Hypoestes, Polka Dot Plant

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 Polka dot plants will get leggy as they age, particularly in lower than ideal light. Regular pinching back will keep the plants more compact, but eventually houseplants will need to be replaced. Stem cuttings are easily rooted to create new plants. They quickly produce roots when placed in water and they often will grow when just stuck into moist potting mix, sand or vermiculite, especially in spring and summer. Take cuttings 4 inches long and remove the lower leaves. Polka dot plants can also be saved over the winter by potting up plants from the garden in late summer and keeping them in a bright window.

To grow as a house or greenhouse plant, use a porous soil mix high in organic matter. Place the potted plant in a location that receives bright light and water well when they are growing actively, allowing the soil to dry slightly between waterings. Once established, plants should be fertilized periodically with dilute liquid fertilizer. They can also be grown under artificial light.

The cotyledons of Hypoestes seedlings are green, but the first set of true leaves shows color.
The cotyledons of Hypoestes
seedlings are green, but the first
set of true leaves shows color.
There are many varieties of Hypoestes in a range of colors.
There are many varieties of
Hypoestes in a range of colors.

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Gladiolas thrive when specific conditions are met. They love humidity and warmer regions. They require consistent water and a well-tilled, rich soil. When should you plant gladiolas? Well, it depends on where you live. Check the package of your corm bulb and determine which zone you live in. Typically, when planting gladiolas, you plant the corm bulbs during the spring season, when any threat of frost has passed.

Gladiolas are extremely sensitive to any type of frost. Therefore, planting should wait until frost has passed and if you live in an area in which frost is a regular occurance, you will need to dig up the bulbs during the fall months, before the first frost, and store them in your home. For warmer, frost-free areas of the world, you can leave your gladiolas in the ground during the winter months.

Where to plant

You want to make sure that you choose an area of your yard that receives maximum sunlight. Full sun is best, however, if you cannot get away from a partial shade, your gladiolas will still grow. When determining which area of your yard to plant in, make sure the soil is moist, but with good drainage.

When planting several gladiolas at once, ensure that you leave about four to six inches of space between corm bulbs. The more space you give your plant the bigger your plant will grow, giving you awesome gladiolas during the summer.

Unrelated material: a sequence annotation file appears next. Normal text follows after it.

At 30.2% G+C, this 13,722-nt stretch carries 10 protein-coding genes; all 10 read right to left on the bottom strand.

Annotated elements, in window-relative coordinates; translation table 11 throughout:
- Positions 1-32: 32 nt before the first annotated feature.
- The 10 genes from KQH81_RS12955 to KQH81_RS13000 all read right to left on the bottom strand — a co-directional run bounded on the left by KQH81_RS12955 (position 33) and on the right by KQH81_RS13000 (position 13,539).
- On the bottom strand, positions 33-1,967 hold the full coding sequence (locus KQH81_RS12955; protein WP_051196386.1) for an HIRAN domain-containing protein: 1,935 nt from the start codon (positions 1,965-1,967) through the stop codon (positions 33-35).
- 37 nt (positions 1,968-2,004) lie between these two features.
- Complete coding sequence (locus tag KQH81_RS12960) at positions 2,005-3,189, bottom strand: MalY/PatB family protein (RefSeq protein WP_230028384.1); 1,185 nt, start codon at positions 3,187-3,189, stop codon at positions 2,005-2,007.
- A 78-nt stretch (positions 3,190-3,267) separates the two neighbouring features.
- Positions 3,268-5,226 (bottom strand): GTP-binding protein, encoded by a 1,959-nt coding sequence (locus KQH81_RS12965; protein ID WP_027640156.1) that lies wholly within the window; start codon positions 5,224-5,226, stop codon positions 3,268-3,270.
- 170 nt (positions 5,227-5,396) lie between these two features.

You can expect to start seeing blooms in about three months or less after planting the corms. Your stems may need some support during the growth period, therefore, you may want to consider staking them up to keep them perky and tall.Gladiolas come in a variety of colors and you can generally expect blooms between July and September each year. They have an average height of anywhere from forty to sixty inches and are perfect for use in your home, cut flowers, or even as borders around your home or landscape.

 

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This Prickly Pear Cactus that my son brought home to me back in 1996 while he was on his way home from school as he passed by it growing nearby a fence, where little stems of this plant were poking through the fence as he was walking along the sidewalk on his way home from school. He just couldn’t resist this little plant. He pulled off a small stem no bigger than my pinky finger brought it home to me. I had never grown any cactus before, but with this coming from my son I stuck it in the ground and left it. Never to think of it growing. It coming from my son I thanked him for the small part of the cactus and couldn’t believe that he didn’t get stuck by this thing. My son was very small in about the 5th grade.

 

 

It’s First Bloom
It took off and grew very big. I will never forget its first bloom. It was the day my son graduated from high school. I took his picture standing in front of his cactus. I have made many pictures of this cactus since then. I have found it very easy to care for.
 
 

 

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This is a Morning glory Bloom that came up in the Blackeyed peas

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(above)Begonia heracleifolia

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